Management Operations Management

2057 WordsSep 14, 20139 Pages
Management in all business and organizational activities is the act of coordinating the efforts of people to accomplish desired goals and objectives using available resources efficiently and effectively. Management comprises planning, organizing, staffing, leading or directing, and controlling an organization (a group of one or more people or entities) or effort for the purpose of accomplishing a goal. Resourcing encompasses the deployment and manipulation of human resources, financial resources, technological resources, and natural resources. Since organizations can be viewed as systems, management can also be defined as human action, including design, to facilitate the production of useful outcomes from a system. This view opens the…show more content…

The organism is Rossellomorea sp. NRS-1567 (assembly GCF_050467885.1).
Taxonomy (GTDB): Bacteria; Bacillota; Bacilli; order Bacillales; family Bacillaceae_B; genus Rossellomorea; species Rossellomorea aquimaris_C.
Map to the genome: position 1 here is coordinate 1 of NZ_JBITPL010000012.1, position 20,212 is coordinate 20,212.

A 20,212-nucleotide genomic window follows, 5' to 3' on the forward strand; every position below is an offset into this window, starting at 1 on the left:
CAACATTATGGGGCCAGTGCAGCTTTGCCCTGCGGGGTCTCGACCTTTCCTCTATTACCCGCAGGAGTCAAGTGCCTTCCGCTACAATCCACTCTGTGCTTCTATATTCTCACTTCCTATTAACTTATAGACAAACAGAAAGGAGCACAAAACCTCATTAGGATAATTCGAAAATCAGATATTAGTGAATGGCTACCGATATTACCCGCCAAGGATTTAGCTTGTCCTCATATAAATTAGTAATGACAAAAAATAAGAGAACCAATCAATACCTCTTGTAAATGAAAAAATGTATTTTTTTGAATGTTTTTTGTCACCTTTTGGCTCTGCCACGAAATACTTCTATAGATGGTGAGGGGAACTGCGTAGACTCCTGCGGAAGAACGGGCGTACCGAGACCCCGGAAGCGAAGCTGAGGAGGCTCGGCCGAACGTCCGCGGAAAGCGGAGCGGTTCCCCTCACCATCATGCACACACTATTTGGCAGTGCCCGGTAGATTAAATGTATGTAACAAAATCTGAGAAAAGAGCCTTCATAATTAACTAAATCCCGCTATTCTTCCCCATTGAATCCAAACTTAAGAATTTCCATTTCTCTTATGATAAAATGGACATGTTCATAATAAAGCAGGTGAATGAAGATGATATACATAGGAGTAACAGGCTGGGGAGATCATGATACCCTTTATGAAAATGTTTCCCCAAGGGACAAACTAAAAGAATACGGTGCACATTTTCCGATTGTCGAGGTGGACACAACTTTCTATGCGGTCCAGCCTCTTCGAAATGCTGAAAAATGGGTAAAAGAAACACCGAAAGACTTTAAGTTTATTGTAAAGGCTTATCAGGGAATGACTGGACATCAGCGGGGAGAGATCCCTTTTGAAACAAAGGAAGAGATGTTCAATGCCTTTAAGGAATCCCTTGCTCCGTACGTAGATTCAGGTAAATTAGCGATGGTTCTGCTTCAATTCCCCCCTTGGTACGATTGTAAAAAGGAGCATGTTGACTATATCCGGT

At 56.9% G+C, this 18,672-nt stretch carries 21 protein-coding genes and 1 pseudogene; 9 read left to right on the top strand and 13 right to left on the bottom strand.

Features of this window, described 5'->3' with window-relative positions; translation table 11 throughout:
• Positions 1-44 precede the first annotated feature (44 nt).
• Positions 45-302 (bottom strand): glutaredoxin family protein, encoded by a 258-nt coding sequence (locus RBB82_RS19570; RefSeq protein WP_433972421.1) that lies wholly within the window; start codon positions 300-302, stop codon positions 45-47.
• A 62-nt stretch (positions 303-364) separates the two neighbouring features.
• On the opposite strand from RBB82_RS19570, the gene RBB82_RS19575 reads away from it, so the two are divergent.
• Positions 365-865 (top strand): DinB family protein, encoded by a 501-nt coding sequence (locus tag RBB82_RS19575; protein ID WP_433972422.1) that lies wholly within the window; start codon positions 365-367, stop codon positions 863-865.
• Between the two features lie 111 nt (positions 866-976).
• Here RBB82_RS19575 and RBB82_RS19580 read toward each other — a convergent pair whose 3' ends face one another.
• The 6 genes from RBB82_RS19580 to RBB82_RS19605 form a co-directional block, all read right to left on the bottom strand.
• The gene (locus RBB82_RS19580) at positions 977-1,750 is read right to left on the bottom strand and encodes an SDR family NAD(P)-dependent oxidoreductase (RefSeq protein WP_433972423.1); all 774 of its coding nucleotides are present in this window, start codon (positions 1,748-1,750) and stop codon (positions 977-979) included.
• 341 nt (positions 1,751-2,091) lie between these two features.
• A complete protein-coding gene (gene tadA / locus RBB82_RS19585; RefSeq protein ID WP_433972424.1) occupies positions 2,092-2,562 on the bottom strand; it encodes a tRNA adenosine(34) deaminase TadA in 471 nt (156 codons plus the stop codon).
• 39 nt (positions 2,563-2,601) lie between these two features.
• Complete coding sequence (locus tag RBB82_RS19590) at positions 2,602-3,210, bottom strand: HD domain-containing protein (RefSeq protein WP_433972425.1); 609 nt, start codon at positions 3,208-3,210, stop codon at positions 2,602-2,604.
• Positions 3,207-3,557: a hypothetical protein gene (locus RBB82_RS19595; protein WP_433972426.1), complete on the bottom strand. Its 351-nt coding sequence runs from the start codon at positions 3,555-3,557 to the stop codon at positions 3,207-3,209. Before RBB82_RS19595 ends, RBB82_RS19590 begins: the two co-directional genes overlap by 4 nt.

The phrase "management is what managers do" occurs widely, suggesting the difficulty of defining management, the shifting nature of definitions and the connection of managerial practices with the existence of a managerial cadre or class. One habit of thought regards management as equivalent to "business administration" and thus excludes management in places outside commerce, as for example in charities and in the public sector. More broadly, however, every organization must manage its work, people, processes, technology, etc. to maximize effectiveness. Nonetheless, many people refer to university departments that teach management as "business schools". Some institutions (such as the Harvard Business School) use that name while others (such as the Yale School of Management) employ the more inclusive term "management". English speakers may also use the term "management" or "the management" as a collective word describing the managers of an organization, for example of a corporation. Historically this use of the term often contrasted with the term "Labor" - referring to those being managed. Nature of managerial work[edit] In for-profit work, management has as its primary function the satisfaction of a range of stakeholders. This typically involves making a profit (for the shareholders), creating valued products at a reasonable cost (for customers), and providing rewarding employment opportunities for employees. In nonprofit management, add the

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